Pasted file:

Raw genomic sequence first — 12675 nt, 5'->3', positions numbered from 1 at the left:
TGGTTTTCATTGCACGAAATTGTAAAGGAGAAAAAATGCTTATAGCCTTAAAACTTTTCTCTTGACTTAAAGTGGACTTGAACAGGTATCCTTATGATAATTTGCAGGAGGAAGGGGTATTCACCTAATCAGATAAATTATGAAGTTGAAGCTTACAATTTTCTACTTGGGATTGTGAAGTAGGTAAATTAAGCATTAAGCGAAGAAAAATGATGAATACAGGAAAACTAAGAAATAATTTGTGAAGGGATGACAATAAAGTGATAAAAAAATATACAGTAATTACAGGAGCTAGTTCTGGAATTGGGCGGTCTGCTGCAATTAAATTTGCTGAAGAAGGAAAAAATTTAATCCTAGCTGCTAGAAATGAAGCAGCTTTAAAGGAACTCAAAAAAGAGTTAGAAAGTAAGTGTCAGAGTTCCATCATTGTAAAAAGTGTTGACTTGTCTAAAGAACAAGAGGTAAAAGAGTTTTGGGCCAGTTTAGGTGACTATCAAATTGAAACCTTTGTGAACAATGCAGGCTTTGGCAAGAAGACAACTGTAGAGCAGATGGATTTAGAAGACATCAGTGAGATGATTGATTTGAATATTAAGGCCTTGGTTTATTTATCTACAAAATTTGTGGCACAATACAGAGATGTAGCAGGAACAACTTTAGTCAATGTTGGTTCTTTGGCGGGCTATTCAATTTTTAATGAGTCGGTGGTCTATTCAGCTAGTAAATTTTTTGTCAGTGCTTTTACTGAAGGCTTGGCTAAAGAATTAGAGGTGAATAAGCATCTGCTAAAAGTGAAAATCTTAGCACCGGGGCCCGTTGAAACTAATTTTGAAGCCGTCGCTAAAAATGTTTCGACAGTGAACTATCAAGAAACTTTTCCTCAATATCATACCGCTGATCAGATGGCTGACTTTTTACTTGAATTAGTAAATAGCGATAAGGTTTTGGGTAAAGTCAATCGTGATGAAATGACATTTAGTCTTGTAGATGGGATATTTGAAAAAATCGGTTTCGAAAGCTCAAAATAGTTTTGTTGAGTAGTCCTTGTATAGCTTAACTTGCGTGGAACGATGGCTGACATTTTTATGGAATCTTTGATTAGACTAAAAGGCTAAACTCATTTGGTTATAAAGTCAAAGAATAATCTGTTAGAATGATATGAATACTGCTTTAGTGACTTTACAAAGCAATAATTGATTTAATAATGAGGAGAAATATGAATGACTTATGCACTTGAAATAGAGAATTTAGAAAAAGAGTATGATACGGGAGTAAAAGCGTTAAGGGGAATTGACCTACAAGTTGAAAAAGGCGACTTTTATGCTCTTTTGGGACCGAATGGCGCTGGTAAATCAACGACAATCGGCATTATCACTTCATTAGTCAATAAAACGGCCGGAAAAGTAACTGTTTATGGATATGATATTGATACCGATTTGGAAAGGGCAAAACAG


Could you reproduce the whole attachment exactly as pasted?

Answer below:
Raw genomic sequence first — 12675 nt, 5'->3', positions numbered from 1 at the left:
TGGTTTTCATTGCACGAAATTGTAAAGGAGAAAAAATGCTTATAGCCTTAAAACTTTTCTCTTGACTTAAAGTGGACTTGAACAGGTATCCTTATGATAATTTGCAGGAGGAAGGGGTATTCACCTAATCAGATAAATTATGAAGTTGAAGCTTACAATTTTCTACTTGGGATTGTGAAGTAGGTAAATTAAGCATTAAGCGAAGAAAAATGATGAATACAGGAAAACTAAGAAATAATTTGTGAAGGGATGACAATAAAGTGATAAAAAAATATACAGTAATTACAGGAGCTAGTTCTGGAATTGGGCGGTCTGCTGCAATTAAATTTGCTGAAGAAGGAAAAAATTTAATCCTAGCTGCTAGAAATGAAGCAGCTTTAAAGGAACTCAAAAAAGAGTTAGAAAGTAAGTGTCAGAGTTCCATCATTGTAAAAAGTGTTGACTTGTCTAAAGAACAAGAGGTAAAAGAGTTTTGGGCCAGTTTAGGTGACTATCAAATTGAAACCTTTGTGAACAATGCAGGCTTTGGCAAGAAGACAACTGTAGAGCAGATGGATTTAGAAGACATCAGTGAGATGATTGATTTGAATATTAAGGCCTTGGTTTATTTATCTACAAAATTTGTGGCACAATACAGAGATGTAGCAGGAACAACTTTAGTCAATGTTGGTTCTTTGGCGGGCTATTCAATTTTTAATGAGTCGGTGGTCTATTCAGCTAGTAAATTTTTTGTCAGTGCTTTTACTGAAGGCTTGGCTAAAGAATTAGAGGTGAATAAGCATCTGCTAAAAGTGAAAATCTTAGCACCGGGGCCCGTTGAAACTAATTTTGAAGCCGTCGCTAAAAATGTTTCGACAGTGAACTATCAAGAAACTTTTCCTCAATATCATACCGCTGATCAGATGGCTGACTTTTTACTTGAATTAGTAAATAGCGATAAGGTTTTGGGTAAAGTCAATCGTGATGAAATGACATTTAGTCTTGTAGATGGGATATTTGAAAAAATCGGTTTCGAAAGCTCAAAATAGTTTTGTTGAGTAGTCCTTGTATAGCTTAACTTGCGTGGAACGATGGCTGACATTTTTATGGAATCTTTGATTAGACTAAAAGGCTAAACTCATTTGGTTATAAAGTCAAAGAATAATCTGTTAGAATGATATGAATACTGCTTTAGTGACTTTACAAAGCAATAATTGATTTAATAATGAGGAGAAATATGAATGACTTATGCACTTGAAATAGAGAATTTAGAAAAAGAGTATGATACGGGAGTAAAAGCGTTAAGGGGAATTGACCTACAAGTTGAAAAAGGCGACTTTTATGCTCTTTTGGGACCGAATGGCGCTGGTAAATCAACGACAATCGGCATTATCACTTCATTAGTCAATAAAACGGCCGGAAAAGTAACTGTTTATGGATATGATATTGATACCGATTTGGAAAGGGCAAAACAG